Maintaining American military superiority is particularly important in light of the threats posed by advanced technologies such as hypersonic missiles, artificial intelligence, and space-based weapons, which in the hands of our rivals, would allow them to challenge our ships, our aircraft, and our other joint platforms.

To counter these adversaries at sea, we are accelerating the development of next generation capabilities and designing a future fleet that is more lethal, survivable, adaptable, sustainable, and larger than we have seen in years.

Its distributed lethality will be marked by more and smaller surface combatants, lightly or optionally manned ships, an ample submarine force, and a modern strategic deterrent.

It will also require Marines trained and equipped for littoral warfare, enabled by unmanned systems, and networked to employ the advanced weapons systems and firepower the joint force can bring to bear.

This also means that we must modernize the way we fight by developing new Joint Warfighting Doctrine for the 21st century, and implementing novel concepts such as Distributed Maritime Operations and Expeditionary Advanced Base Operations.

Ultimately, tomorrow’s Navy and Marine Corps will serve even more nobly as a visible, ever-present, and dominant fighting force that will strike caution in the hearts of our adversaries, and uncertainty in the minds of our enemies.

It will allow us to project power, including through long-range precision fires, more capable ships, and advanced sensors, to stay ahead of all others, and to lead in a world fraught with new threats and unknown challenges.

And, it will operate at the forward edge of American interests—as the Navy and Marine Corps team have always done—defending against our enemies, providing a credible deterrent to competitors, and reassuring our allies and partners.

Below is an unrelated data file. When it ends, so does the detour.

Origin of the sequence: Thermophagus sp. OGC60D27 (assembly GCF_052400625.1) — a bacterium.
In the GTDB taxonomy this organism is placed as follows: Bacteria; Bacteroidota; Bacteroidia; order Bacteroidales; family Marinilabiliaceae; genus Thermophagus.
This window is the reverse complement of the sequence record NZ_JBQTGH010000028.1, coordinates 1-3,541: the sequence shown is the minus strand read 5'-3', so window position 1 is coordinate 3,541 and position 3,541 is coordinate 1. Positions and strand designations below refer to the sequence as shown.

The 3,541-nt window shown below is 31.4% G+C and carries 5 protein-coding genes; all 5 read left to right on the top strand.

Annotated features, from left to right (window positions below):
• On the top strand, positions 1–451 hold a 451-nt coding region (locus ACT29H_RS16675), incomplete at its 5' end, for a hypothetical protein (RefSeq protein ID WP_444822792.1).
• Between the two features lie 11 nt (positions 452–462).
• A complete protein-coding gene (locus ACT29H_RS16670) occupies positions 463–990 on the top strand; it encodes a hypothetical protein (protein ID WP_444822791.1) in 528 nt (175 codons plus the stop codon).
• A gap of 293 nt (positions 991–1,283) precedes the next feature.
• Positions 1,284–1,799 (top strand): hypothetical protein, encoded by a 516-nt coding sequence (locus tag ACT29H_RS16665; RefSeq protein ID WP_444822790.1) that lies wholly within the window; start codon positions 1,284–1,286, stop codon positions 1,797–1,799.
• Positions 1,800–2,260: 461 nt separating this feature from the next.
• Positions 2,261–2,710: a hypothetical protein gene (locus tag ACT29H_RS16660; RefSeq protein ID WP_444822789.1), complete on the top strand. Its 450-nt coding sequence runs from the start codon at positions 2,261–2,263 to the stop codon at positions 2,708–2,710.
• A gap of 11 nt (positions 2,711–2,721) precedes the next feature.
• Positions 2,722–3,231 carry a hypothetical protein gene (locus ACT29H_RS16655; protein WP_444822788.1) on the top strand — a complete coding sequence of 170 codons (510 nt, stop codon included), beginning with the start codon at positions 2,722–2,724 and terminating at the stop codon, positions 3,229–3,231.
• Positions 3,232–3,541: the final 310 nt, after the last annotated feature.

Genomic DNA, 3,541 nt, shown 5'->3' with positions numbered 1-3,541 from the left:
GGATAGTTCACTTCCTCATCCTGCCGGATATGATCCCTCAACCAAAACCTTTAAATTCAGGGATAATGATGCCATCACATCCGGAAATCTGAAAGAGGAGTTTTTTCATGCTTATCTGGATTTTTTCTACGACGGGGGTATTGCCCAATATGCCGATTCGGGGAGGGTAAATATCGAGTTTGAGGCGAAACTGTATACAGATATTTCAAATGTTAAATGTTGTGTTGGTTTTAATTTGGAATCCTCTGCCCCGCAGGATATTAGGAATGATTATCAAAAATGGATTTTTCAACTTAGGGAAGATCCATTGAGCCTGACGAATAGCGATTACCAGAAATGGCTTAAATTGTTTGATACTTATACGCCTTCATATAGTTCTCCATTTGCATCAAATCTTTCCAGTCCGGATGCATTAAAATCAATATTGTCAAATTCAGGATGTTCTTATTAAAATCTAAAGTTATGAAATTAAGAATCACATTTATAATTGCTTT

In short, you will be at the helm of the most lethal and advanced naval and Marine force operating on, above, beneath, and from, the Seven Seas.

You will master the oceans and control the littorals.

This will be a momentous time in our history, exciting and challenging on one hand, yet fraught with danger and uncertainty on the other.

Opportunity will abound, as will risk.

But you, each and every one of you, are ready.

Today you begin leading your fellow Sailors and Marines, and today you become stewards of our military’s most precious resource – our people.

In time, each of you will develop your own distinct leadership style, but the one attribute I expect all of you to share is the one this great academy has impressed upon you for four years: the imperative of possessing a strong and ethical character.

As leaders, your people will be watching you constantly.

It is not enough to merely comply with standards of behavior; you must also set an example of ethical leadership by doing what is right without hesitation; by never abusing your position or authority; and by upholding, at all times, the Navy and Marine Corps’ values of honor, courage, and commitment. 

Rest assured that your education and training have prepared you to be competent leaders.

If you doubt your abilities, or find yourself falling short, you will have non-commissioned officers, mentors, and peers to turn to for help.

And, if you make mistakes in performance, learn from them and recognize that they are a natural part of your development as officers and leaders.

Just don’t make too many of them.

However, with failures of character, you will rarely get a second chance.